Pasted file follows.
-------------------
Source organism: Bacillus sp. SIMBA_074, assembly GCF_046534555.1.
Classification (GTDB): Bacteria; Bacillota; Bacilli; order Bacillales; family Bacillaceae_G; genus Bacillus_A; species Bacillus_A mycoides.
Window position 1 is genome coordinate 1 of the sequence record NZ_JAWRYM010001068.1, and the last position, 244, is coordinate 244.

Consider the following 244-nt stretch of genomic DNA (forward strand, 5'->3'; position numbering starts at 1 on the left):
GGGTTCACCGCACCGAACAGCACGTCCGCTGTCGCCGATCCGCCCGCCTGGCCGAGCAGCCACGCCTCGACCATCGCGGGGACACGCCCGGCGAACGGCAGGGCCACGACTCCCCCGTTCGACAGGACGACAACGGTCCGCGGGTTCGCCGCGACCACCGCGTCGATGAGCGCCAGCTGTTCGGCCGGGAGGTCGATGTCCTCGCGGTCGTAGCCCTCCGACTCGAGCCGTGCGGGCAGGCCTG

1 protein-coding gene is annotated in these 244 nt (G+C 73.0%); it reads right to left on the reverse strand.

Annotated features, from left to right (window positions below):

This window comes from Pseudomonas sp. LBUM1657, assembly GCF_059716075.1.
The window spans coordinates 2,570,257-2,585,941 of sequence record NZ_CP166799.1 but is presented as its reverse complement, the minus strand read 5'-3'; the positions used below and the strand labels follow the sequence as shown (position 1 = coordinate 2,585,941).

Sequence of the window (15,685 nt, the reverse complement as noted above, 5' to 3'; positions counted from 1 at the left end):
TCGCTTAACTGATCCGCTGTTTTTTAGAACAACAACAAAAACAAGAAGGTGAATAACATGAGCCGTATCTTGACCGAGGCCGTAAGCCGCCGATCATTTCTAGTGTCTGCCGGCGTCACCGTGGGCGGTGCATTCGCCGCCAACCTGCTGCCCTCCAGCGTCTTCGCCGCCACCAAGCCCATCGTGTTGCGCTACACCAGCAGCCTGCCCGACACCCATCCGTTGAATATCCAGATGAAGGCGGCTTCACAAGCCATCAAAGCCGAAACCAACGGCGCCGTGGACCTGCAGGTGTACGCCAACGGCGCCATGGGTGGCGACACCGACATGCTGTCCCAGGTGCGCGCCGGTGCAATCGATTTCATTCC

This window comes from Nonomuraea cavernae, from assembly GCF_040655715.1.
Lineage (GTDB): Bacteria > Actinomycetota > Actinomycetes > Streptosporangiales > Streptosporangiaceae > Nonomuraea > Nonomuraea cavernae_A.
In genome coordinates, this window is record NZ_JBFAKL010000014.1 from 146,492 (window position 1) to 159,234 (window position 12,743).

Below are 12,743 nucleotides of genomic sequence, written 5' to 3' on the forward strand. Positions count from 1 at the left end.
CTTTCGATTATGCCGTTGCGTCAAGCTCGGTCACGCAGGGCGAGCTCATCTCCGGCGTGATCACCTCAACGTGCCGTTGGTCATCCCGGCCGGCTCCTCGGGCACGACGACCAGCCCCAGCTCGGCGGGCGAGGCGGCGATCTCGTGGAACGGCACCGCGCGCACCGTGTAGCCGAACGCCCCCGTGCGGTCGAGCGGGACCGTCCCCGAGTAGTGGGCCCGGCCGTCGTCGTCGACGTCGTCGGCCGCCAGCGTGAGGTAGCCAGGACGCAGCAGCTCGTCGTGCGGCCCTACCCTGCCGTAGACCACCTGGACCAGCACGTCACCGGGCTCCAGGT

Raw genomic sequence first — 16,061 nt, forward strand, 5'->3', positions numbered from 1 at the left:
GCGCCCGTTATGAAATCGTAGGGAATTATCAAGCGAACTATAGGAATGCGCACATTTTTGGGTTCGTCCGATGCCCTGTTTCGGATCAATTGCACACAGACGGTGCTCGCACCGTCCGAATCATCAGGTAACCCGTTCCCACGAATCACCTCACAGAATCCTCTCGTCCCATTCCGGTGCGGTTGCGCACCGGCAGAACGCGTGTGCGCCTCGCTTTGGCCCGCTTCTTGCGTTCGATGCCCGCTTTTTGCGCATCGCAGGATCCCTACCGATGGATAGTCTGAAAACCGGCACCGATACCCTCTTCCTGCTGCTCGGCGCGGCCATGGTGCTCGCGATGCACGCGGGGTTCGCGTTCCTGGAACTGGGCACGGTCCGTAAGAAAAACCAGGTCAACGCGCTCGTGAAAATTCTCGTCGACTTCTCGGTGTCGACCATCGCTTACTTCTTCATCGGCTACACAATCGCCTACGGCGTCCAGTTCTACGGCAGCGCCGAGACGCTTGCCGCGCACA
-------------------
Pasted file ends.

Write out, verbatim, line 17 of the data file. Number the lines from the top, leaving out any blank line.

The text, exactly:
Raw genomic sequence first — 16,061 nt, forward strand, 5'->3', positions numbered from 1 at the left: